Effective Early Science Education: Elementary Science Teaching Needs Daily Practice by Students

Children of elementary age have a curiosity about the world that teachers can use for instructional purposes. Science instruction appeals to this curiosity in a unique way when teacher use a rich variety of demonstrations and observations available to them. Science instruction always leans heavily on involvement, but when things are new they are tend to be most interesting.

Science instruction begins to lose its “magic” in middle school when necessary abstractions are introduced. By making science more familiar early, teachers might help to prevent the loss in interest that often comes in later grades.

Scores on standardized tests of science tend to drop off after elementary school. The reasons are likely related partly to perceived and real increased abstraction of science in higher grades, but a complete explanation is surely more complex.

Basic Science Concepts are Everywhere for Students to Explore

Science is a subject that is omnipresent. If teachers wish, they can have a short science demonstration every day that takes only a few minutes and reinforces standards. For example, weather is a common elementary standard and it offers endless opportunities for observation. A few examples of daily weather science are:

  • Cloud types and associated weather
  • Temperature
  • Daily graphing of temperatures
  • Dew and frost
  • Wind direction and speed
  • Humidity and its effect on how temperature feels
  • Front passages and weather change
  • Evaporation rates on different days

Digital weather stations that report outside and inside conditions are available for $75, and transmit weather conditions outside to the classroom for quick analysis.

Science is Fundamentally About Force, Motion, and Energy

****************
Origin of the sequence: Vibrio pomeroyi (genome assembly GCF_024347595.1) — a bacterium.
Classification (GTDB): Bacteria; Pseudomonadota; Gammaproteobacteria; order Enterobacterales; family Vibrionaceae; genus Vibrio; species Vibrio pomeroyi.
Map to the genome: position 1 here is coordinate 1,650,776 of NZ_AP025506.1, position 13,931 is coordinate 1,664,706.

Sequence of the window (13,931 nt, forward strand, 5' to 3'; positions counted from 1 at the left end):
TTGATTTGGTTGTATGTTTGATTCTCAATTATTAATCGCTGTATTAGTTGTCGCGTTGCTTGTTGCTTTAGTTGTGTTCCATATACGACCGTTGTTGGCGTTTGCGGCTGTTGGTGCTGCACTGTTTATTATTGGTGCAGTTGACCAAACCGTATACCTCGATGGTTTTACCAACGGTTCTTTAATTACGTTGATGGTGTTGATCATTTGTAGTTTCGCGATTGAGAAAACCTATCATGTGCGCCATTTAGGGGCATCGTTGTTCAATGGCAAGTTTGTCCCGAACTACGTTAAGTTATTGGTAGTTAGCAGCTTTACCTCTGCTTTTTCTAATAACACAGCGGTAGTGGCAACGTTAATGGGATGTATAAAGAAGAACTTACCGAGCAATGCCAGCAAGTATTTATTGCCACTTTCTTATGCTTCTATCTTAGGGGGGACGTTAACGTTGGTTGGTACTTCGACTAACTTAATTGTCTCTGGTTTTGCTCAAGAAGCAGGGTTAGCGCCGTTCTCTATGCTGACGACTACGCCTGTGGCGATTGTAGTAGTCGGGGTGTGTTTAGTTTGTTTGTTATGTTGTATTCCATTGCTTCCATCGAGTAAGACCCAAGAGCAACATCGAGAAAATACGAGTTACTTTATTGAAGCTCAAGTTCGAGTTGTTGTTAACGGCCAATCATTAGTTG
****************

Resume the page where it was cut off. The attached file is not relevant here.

Teachers can introduce the concepts below and constantly reinforce them as they relate to standards being addressed. Keep the most basic definitions of force, motion, and energy in mind:

  1. A force is a push or a pull;
  2. Motion is the act of changing place or position;
  3. Energy is the capacity to do work.

If a definition for work is desired: work is the use of a force to move something – work = force X distance, but that’s the type of abstraction that young scientists don’t need to start.

The three fundamentals of science are evident in weather and geology, but not so evident in life sciences until teacher probe a bit deeper. For example, living things move, requiring a force and using energy. Plants demonstrate movement through growth. Plants in the room are great for daily science instruction:

  • Seeds exert considerable force to break through soil.
  • Notice how plants move toward the main light source.
  • Plants need light energy to grow.

Suggestions for Quick Demonstrations can be Found Throughout the School

Look for examples of science inside and outside the school. Better yet, encourage students to do it. The cafeteria uses heat energy to cook food. Steam is evaporated water. Odors are caused by small particles of food drifting through the air. Taste relies on molecules in food stimulating taste buds. Listen for the various types of sound energy and try to explain why they are different to the ear.

Science instruction can be a natural adjunct to daily observations about life. Science is fundamentally about force, motion, and energy. The basic features of science are demonstrated everywhere. Teachers who take advantage of science instruction as it presents itself can help young learners feel more comfortable with scientific abstractions that can become barriers.